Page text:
After moving to Ottawa, Mr. INGLIS, who was born in Victoria on March 28, 1932, worked as director of store design for Hudson's Bay Co. and redesigned a handful of department stores purchased from their local owner by the Bay.
In 1976, he started two Vanilla Boutique clothing stores and later operated the Ecco Restaurant in downtown Ottawa. He founded the Mags and Fags newsstand that same year after he realized Ottawa didn't have an outlet with the variety of magazines and newspapers available in New York or London. The business also included Immigration and Naturalization Service News Service, which distributes newspapers and magazines to Ottawa's business and government sectors.
With a reputation as an innovative member of Ottawa's business community, Mr. INGLIS and a partner built Mags and Fags into one of the biggest newsstands in Canada, said Mr. CROSS, who added that local media individuals often visited the Elgin Street shop.
During the early 1980s, Mr. INGLIS and a business partner designed a bar named Shannon's in honour of Shannon TWEED, Miss Ottawa Valley of 1977 and Playboy Magazine's 1982 Playmate of the Year. TWEED, partner of Gene SIMMONS, bassist for rock band KISS, named her dog Vanilla after Mr. INGLIS's women's fashion shops.
His boutiques carried innovative lines of clothing from France and Italy that couldn't be found elsewhere in Ottawa. His Ecco restaurant and club was a downtown hotspot known for its elegant yet homey setting.
"It was hot, hot, hot with a library and outdoor terrace on the second floor, like something you'd find on 3rd Avenue in New York," Mr. CROSS said. "It was the place where all of the city's movers and shakers went, real estate people, fashion people -- you name it."
Mr. INGLIS and a partner also designed and introduced several Ottawa shopping centres to the sales kiosks that are now commonplace in most malls.
In 2000, when Mr. INGLIS was 68 and still operating the newsstand, his life took a dramatic turn because of cholesterol and blood-pressure problems. His doctors placed him on medication but instead of relying on pills, he quit drinking, adopted a healthier diet and started swimming and weight-training.
In 2002, he sold his share in Mags and Fags to concentrate on travel and competitive swimming, which he had excelled at as youngster and into his teens.
Mr. INGLIS's athletic prowess in his younger days also included skating with the Ice Capades, touring North America with his sister May in the 1950s.
To pursue his interest in swimming and to improve his fitness, Mr. INGLIS joined the Technosport masters swim and triathlon team in Ottawa and was soon setting Canadian and world swimming records in the 70-and-over age group. As his health problems eased, he challenged the best in the world in masters swimming in various locales, including New Zealand and Hawaii.
When he died, he held 17 Canadian or Ontario records in backstroke, breaststroke, freestyle and individual medley, including all Canadian backstroke records in all distances in the 70 to 74 age group, said teammate Pat NIBLETT, who keeps track of records set by members of the Technosport team. Mr. INGLIS was also a member of an Ontario swim relay team that set a world record in New Zealand in 2002.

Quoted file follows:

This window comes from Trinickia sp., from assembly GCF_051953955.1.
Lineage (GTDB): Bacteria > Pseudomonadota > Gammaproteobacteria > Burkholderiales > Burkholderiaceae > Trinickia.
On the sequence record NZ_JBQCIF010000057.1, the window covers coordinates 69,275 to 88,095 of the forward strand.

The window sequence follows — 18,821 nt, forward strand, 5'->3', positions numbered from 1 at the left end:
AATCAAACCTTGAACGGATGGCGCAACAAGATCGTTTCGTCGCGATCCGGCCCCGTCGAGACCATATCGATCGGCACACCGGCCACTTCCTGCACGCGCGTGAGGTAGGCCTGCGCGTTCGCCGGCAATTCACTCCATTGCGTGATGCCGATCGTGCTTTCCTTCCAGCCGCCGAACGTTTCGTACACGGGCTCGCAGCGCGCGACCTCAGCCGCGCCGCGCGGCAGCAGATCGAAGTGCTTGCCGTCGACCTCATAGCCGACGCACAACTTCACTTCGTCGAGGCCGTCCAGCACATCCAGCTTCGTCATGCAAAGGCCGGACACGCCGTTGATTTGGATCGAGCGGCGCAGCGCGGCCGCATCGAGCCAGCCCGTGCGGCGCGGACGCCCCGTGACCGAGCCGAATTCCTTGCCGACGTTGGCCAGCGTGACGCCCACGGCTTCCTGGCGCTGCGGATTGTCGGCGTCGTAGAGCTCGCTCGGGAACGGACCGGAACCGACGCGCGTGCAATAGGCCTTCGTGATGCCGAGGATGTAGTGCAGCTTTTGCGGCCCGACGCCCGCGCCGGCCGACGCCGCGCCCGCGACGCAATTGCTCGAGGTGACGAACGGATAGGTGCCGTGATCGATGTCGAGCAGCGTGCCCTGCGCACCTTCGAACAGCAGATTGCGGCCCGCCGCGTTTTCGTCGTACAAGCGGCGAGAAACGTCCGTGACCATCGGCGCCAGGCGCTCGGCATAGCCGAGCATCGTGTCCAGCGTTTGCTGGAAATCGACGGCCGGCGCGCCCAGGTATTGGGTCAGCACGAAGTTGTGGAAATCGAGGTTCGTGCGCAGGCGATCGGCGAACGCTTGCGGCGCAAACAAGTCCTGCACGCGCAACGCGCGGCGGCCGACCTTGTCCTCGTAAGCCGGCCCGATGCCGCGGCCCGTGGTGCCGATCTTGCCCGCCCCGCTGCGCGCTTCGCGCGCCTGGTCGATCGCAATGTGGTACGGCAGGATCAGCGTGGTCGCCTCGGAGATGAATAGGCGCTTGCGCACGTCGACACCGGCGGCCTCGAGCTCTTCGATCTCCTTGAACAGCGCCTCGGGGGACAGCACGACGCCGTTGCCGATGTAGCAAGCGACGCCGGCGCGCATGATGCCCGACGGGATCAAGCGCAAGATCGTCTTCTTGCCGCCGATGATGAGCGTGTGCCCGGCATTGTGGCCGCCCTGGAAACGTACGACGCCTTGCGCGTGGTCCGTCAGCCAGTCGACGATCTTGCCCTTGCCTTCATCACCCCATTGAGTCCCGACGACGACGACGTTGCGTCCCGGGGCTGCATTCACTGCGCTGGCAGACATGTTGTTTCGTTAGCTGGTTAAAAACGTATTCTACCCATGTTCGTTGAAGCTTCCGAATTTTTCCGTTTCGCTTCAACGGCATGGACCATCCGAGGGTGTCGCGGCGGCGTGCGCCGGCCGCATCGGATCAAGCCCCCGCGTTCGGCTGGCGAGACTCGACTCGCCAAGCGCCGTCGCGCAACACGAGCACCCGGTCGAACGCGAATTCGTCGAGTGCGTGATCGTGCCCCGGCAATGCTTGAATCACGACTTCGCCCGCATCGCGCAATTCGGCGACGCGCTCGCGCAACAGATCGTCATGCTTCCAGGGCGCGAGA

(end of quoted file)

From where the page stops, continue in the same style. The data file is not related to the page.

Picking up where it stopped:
Ms. NIBLETT, who often travelled to swim meets with Mr. INGLIS, remembers her teammate as a "tall slim man with the twinkling eyes and wonderful sense of humour. I only had the privilege of knowing Arthur for three short years. I felt as if I had known him for a lifetime. There is a saying in our house that 'nobody beats Arthur.' This is true of everything that Arthur did."
At the Canadian National Masters Swim Championships in Montreal in May, Mr. INGLIS broke his own 200-metre backstroke record and set Canadian records in the 100 and 200 individual medley events.
Technosport coach Duane JONES, who was among those shocked by the incredibly fit Mr. INGLIS's death, said the swimmer worked out about five times a week.
"When we first met, he was 30 pounds overweight, he was not a healthy eater and he was lethargic. But soon after, he was setting records; when he was 71-years-old he had the body of a 35-year-old. He paid attention to detail and did his workouts, swimming, biking and weight-training consistently.
"The first time he dove into the water I could not believe how beautiful his strokes cut the water. I've coached more than 6,000 athletes during the past 35 years and have never seen a guy like Arthur INGLIS."
Ramona FIEBIG, manager of Mags and Fags for more than 14 years, said Mr. INGLIS was a dedicated businessman who did his best to ensure the newsstand had the best selection of titles in the city. He often showed up for work on weekends as early as 3 a.m.
"There are thousands of titles in the store. It was no small chore to keep on top of what was new, to find new magazines and locate suppliers."
To the day he died, Mr. INGLIS was an innovator, Mr. CROSS said, adding that as his health deteriorated, he wanted to try a novel drug treatment to prolong his life.
"After his stroke, the options were paralysis on his left side or trying a new drug," Mr. CROSS said, adding that the side effect was a 16-per-cent chance he would suffer massive bleeding in his brain. "His feeling was that if he didn't survive, the next person who came down the shoot might have a better chance."

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INGO o@ca.on.york_county.toronto.globe_and_mail 2003-11-19 published
JOHNSON, E.D. Julianna "Julie" (née TOOLE) (March 27, 1912 - November 13, 2003)
Julianna (TOOLE) JOHNSON died comfortably and peacefully at Lake of the Woods District Hospital on November 13th, 2003, age 91½, having lived a full and happy life.
Born March 27, 1912 to George and Eleanor TOOLE, she was a lifetime citizen of Kenora except for her upper schooling years in Toronto (Havergal College graduate with the Herbert Mason Gold Medal for high character, 1931; University of Toronto B.A. 1934) and Vancouver (Vancouver General Hospital, R.N. 1938). She married Larry P. JOHNSON (Johnson's Pharmacy 2nd Street,) on June 28th, 1939. They produced 8 children and had a busy, happy 58 years together.